• Richard McGonagle plays Bill Wilson.  He’s had lots of appearances, including in Star Trek: The Next Generation and Star Trek: Voyager, He’s also played, in various shows and video games, the voices of such nerdy characters as Mr. Incredible, Carmine Falcone, Braniac, Perry White, Abin Sur, Apocalypse, General Grievous, and Dr. Franklin Storm.

• Janet Carroll plays Janie Wilson.  She’s also had lots of appearances, including as Doris Dial, anchorman Jim Dial’s wife, in a number of episodes of Murphy Brown.

• Scott Menville, who like a lot of people in this episode has had a long and prolific career, including playing the voice of Robin in lots of Teen Titans animated series.  Here he’s the actual Cam Wilson (who of course, never speaks).

• Michael Bellisario plays a little boy.  He’s the son of series creator Donald P. Bellisario.  He’ll reappear three more times as different characters over the course of the series.

Who and Where is Dr. Sam Beckett?
Sam is Cam Wilson, a teenager, in Los Angeles, California, from June 6-8, 1961, and then for some unspecified time after.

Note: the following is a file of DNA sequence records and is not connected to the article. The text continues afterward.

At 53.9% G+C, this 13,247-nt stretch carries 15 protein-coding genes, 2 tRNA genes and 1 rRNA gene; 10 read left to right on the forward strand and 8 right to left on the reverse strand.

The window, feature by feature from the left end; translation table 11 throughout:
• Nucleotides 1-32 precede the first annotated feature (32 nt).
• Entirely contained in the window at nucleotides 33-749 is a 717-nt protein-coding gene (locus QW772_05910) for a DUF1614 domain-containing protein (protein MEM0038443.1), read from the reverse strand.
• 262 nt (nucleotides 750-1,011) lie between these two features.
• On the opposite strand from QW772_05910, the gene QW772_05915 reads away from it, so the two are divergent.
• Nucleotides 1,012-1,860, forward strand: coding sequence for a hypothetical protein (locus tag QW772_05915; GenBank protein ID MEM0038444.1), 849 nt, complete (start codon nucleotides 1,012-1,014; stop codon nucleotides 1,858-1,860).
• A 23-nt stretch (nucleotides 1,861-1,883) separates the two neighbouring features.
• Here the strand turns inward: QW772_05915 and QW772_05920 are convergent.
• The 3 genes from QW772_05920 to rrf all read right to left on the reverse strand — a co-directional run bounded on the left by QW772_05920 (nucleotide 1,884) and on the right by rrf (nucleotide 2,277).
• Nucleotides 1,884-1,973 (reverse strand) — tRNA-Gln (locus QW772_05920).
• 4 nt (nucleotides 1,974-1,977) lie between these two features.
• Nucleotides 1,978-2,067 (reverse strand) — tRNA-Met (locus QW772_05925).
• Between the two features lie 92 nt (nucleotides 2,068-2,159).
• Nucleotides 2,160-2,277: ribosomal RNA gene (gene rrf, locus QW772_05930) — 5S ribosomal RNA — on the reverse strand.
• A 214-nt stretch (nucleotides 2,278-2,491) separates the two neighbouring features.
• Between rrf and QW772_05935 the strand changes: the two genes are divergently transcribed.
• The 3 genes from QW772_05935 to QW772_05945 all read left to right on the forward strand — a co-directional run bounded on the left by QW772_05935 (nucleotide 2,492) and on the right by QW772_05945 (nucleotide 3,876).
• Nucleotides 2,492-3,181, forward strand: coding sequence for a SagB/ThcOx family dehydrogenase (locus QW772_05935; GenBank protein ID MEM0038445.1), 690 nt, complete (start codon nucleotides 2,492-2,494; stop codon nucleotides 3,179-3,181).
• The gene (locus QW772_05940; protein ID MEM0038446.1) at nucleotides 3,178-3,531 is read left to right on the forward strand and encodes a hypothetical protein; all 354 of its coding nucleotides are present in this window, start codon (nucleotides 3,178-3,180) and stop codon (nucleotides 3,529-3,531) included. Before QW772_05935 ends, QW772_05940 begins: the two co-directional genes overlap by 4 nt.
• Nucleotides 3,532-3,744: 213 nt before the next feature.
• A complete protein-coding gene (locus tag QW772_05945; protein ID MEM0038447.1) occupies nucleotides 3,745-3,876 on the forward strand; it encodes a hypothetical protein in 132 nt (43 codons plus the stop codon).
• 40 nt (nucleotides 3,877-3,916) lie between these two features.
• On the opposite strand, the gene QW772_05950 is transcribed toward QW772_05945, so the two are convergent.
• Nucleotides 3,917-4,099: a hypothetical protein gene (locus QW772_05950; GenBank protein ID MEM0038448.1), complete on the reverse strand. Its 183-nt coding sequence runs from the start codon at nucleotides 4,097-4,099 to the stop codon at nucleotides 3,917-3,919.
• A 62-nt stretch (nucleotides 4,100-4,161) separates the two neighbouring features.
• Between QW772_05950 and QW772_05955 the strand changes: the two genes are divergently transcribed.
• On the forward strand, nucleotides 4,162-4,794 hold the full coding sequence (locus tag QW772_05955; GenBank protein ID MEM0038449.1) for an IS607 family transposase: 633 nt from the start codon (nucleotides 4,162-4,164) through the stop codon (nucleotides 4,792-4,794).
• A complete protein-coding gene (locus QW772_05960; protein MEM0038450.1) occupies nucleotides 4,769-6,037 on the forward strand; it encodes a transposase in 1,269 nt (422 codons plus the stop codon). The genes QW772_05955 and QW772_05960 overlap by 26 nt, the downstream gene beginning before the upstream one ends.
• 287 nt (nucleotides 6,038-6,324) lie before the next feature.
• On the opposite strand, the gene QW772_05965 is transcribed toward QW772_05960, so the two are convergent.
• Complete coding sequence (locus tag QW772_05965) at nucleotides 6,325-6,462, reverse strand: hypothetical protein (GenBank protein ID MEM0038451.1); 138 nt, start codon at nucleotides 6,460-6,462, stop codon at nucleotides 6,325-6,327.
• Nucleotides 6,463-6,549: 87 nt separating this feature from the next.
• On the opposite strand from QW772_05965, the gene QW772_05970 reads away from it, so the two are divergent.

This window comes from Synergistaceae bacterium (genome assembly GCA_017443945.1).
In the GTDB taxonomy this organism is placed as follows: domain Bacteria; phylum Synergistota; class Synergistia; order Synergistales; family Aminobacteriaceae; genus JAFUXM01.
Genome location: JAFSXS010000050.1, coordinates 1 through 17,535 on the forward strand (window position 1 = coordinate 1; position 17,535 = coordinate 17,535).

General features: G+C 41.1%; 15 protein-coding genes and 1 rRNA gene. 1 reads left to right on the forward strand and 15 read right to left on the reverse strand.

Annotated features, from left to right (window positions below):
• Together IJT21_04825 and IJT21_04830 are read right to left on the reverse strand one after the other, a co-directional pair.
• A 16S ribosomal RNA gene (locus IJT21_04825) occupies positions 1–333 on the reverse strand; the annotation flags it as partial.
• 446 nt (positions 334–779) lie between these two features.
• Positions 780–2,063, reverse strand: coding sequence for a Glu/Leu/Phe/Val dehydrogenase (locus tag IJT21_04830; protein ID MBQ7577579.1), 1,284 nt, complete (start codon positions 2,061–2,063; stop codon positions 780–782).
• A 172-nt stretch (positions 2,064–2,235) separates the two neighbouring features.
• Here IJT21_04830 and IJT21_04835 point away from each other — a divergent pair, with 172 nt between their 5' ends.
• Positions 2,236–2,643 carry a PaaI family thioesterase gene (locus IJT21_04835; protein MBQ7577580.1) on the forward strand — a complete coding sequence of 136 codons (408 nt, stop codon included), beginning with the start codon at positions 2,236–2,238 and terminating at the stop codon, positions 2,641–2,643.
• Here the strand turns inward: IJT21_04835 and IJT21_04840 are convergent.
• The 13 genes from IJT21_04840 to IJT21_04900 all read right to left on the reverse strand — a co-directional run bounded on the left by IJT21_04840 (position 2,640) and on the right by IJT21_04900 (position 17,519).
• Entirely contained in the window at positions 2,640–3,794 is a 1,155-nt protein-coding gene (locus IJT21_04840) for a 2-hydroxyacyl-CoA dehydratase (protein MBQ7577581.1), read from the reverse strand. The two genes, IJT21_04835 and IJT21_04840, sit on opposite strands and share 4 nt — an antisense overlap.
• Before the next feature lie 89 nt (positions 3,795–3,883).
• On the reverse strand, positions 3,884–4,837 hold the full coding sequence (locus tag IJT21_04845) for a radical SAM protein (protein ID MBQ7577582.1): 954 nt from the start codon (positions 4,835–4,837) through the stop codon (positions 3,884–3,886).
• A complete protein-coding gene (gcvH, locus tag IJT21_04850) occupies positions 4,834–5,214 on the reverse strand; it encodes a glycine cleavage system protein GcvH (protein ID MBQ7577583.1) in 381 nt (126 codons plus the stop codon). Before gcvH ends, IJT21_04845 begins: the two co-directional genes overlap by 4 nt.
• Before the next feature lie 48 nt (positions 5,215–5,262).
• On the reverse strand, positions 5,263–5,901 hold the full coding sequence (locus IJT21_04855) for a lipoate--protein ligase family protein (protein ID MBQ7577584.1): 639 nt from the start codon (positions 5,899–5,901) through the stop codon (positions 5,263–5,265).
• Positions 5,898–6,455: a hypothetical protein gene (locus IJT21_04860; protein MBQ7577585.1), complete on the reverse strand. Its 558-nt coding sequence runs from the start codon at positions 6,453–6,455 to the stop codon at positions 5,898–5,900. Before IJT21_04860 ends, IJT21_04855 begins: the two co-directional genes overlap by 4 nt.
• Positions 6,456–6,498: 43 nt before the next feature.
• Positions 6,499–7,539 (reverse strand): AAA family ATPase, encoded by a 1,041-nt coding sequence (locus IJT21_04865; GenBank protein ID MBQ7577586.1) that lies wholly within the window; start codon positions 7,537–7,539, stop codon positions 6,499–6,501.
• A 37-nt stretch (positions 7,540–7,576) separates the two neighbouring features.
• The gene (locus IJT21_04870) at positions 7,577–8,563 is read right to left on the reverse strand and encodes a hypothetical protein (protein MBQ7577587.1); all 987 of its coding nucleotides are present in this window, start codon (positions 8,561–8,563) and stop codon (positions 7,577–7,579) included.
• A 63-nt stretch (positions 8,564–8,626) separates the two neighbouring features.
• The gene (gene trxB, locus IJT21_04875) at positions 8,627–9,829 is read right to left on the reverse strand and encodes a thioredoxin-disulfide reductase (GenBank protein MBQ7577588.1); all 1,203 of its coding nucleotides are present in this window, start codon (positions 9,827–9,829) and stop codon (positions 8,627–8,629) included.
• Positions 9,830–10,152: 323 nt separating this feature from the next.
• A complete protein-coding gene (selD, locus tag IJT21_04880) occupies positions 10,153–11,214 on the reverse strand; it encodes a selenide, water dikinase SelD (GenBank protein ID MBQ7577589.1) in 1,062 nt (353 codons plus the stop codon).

What does Sam have to do?
Sam’s job is to prevent Cheryl from marrying Bob and ending her career in the Peace Corp before it begins.  It turns out he is also there to help Cam Wilson start a romantic relationship with Jill.

What do we learn about Sam Beckett?
Sam’s sister got married when she was 17, to a man who apparently hit her when he was drunk.

Sam normally understands how to deal with and repair cars and engines.

What do we know about Al?
Al refers to 1961 as the good ol’ days, with the immature behavior of guys and girls.

If Al is to be believed, he has got a bit of Russian blood on his mother’s side.

What about the experiment?
Nothing new!

God or Time or Something
Not mentioned this time around.

“Oh Boy”
The phrase is said both at the start of the episode, and at the very end Sam arrives in his next leap (with a dead body lying on the ground in front of him, and a gun in his hands).

Sam’s Complicated Love Life
There’s nothing physical until the kiss at the end, but Sam must help Cam Wilson move forward with his relationship with Jill, which includes giving her a kiss.

The Many Loves of Al Calavicci